Search is on for the hero who can do SA proud

Four­teen con­tes­tants set out to prove their met­tle for R1m prize

Weekend Argus (Saturday Edition) - - NEWS - ME­LANIE PETERS

THE HUNT is on for the Bar-One man – an un­sung hero who res­cues kit­tens from trees, helps stranded women, and car­ries a keg of beer to safety at a party that has gone up in flames.

The new re­al­ity se­ries, The Bar-One Man­hunt, an­nounced this week, is set to air on SABC 3 in Jan­uary. Now, 14 con­tes­tants who fit the pro­file of the über-man are be­ing sought.

Bar-One spokes­woman Monique Kon­ing has en­cour­aged South African men who are out­go­ing, so­cia­ble, com­pas­sion­ate, ad­ven­tur­ous, phys­i­cally fit and coura­geous to en­ter on

Ap­pli­cants must be aged be­tween 23 and 38.

“Con­tes­tants will be test­ing their strength, stamina, and determination to face phys­i­cal and all-round chal­lenges to over­come stiff com­pe­ti­tion for a grand prize val­ued at over R1 mil­lion and the glory of be­com­ing the next Bar-One man.”

She said sev­eral ex­cit­ing, nail­bit­ing and adrenalin-charged chal­lenges were planned for each episode – of­ten pit­ting brain against brawn.

Con­tes­tants are set to travel both lo­cally and to ex­otic lo­ca­tions across the world.

“We’re looking for all-rounders who do not shy away from chal­lenges, but also have a softer side.

“Con­tes­tants should be funny, great con­ver­sa­tion­al­ists and quick on their feet, sim­i­lar to the heroic and iconic im­age de­picted in our lat­est TV com­mer­cial,” said Kon­ing.

She said the win­ner would epit­o­mise the man who lives a full and ac­tive life. He would work and play hard, as this was the im­age that the re­al­ity TV show hoped to cap­ture.

Some of South Africa’s male celebri­ties shared what they thought epit­o­mised an un­sung hero and their own “Bar-One” mo­ments with the Week­end Ar­gus.

Ac­tor Ramey Short said he as­so­ci­ated mas­culin­ity with Nel­son Man­dela, who was not only an ac­tivist but a boxer in his youth.

“He was a hu­man rights ac­tivist and he al­ways put peo­ple first. He spent 27 years on Robben Is­land and when he walked free he put the needs of the coun­try first and its peo­ple first.

“He is very hum­ble, even though the world is in awe of him.”

Short de­scribed his own heroic mo­ment in a chil­dren’s home where he grew up.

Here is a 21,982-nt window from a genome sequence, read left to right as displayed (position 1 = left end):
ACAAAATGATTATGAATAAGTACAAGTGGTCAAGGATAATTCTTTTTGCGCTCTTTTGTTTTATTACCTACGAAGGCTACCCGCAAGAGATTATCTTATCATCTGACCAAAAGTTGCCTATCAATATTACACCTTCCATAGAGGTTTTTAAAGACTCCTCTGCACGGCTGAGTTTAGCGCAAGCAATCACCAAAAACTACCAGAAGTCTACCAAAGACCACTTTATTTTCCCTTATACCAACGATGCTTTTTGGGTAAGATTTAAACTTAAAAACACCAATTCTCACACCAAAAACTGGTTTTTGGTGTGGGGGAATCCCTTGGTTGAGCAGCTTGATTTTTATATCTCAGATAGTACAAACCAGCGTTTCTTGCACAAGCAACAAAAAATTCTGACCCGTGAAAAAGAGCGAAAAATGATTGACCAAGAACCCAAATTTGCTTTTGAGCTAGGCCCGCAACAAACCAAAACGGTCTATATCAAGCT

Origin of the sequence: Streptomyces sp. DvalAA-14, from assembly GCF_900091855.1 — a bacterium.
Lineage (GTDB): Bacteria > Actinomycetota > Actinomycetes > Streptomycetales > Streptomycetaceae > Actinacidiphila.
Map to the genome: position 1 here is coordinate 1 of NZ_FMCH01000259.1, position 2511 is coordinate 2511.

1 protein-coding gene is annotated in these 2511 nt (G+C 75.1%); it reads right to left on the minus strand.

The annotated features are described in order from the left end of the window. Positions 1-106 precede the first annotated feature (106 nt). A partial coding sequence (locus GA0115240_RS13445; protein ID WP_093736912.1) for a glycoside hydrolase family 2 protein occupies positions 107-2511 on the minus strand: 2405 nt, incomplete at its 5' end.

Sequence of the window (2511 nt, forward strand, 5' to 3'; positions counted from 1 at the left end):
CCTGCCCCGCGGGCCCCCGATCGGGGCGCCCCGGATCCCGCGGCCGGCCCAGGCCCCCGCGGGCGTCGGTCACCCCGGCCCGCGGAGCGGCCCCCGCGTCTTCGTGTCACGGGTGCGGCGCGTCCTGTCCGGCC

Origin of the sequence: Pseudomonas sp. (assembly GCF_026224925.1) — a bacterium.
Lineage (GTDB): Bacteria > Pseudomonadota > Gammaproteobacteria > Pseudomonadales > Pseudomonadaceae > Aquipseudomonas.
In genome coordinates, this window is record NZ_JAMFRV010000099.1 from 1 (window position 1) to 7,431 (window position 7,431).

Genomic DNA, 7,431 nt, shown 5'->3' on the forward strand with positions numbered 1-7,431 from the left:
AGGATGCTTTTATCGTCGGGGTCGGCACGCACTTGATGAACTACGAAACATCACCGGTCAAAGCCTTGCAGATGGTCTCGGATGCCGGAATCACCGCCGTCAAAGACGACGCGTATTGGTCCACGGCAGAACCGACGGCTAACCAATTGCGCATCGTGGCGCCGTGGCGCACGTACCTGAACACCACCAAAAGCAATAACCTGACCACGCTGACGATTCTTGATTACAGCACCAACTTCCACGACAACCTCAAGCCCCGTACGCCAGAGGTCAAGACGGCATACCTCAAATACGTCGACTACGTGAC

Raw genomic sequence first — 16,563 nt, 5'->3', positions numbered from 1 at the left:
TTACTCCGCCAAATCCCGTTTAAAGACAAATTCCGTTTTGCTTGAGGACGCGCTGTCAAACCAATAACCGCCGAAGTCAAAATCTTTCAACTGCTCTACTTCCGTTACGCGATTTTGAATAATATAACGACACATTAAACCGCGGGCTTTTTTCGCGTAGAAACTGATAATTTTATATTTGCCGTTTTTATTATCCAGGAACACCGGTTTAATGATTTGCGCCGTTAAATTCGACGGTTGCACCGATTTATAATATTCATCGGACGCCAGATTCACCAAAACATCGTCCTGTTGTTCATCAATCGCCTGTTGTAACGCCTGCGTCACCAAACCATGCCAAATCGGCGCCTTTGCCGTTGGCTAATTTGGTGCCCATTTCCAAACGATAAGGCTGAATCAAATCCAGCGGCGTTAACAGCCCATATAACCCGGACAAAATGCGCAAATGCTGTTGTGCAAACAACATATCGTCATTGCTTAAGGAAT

“The place we stayed in caught on fire one night. I re­mem­ber I had just started high school and I helped the older boys get the younger kids and the girls out of the build­ing.”

TV pre­sen­ter and for­mer Mr South Africa, Di­eter Voigt said he be­lieved a real hero was the everyday guy who gets up in the morn­ing and makes a con­scious de­ci­sion to do the right thing, make a dif­fer­ence and be true to him­self.

As an ex­am­ple, he cited rugby player Luke Wat­son, who was heav­ily crit­i­cised for his neg­a­tive com­ments about the Spring­bok jer­sey but gained sym­pa­thy and re­spect when he made a come­back.

Voigt said his mo­ment of courage and be­ing true to him­self was when he com­peted in the re­cent Cape Pi­o­neer Trek.

“There were some re­ally gru­elling mo­ments. I was with a group of guys who de­cided to stick to­gether and help each other through the race. When some­one had a punc­ture we helped out in­stead of rid­ing on and leav­ing him be­hind.”

Derek van Dam,’s weath­er­man, said he equated ma­cho­ism with an un­shaven John Wayne.

“When he walked into a room you could feel his pres­ence. Even though I have to be clean-shaven, I try to go un­shaven on week­ends.”

Van Dam said one of his un­sung hero mo­ments was when he went to the res­cue of a mo­torist who had just flipped his car and was pinned in his ve­hi­cle.

“I stayed with him un­til the paramedics ar­rived.”

ÜBER-MEN: Celebs cite Luke Wat­son and Nel­son Man­dela as their he­roes.

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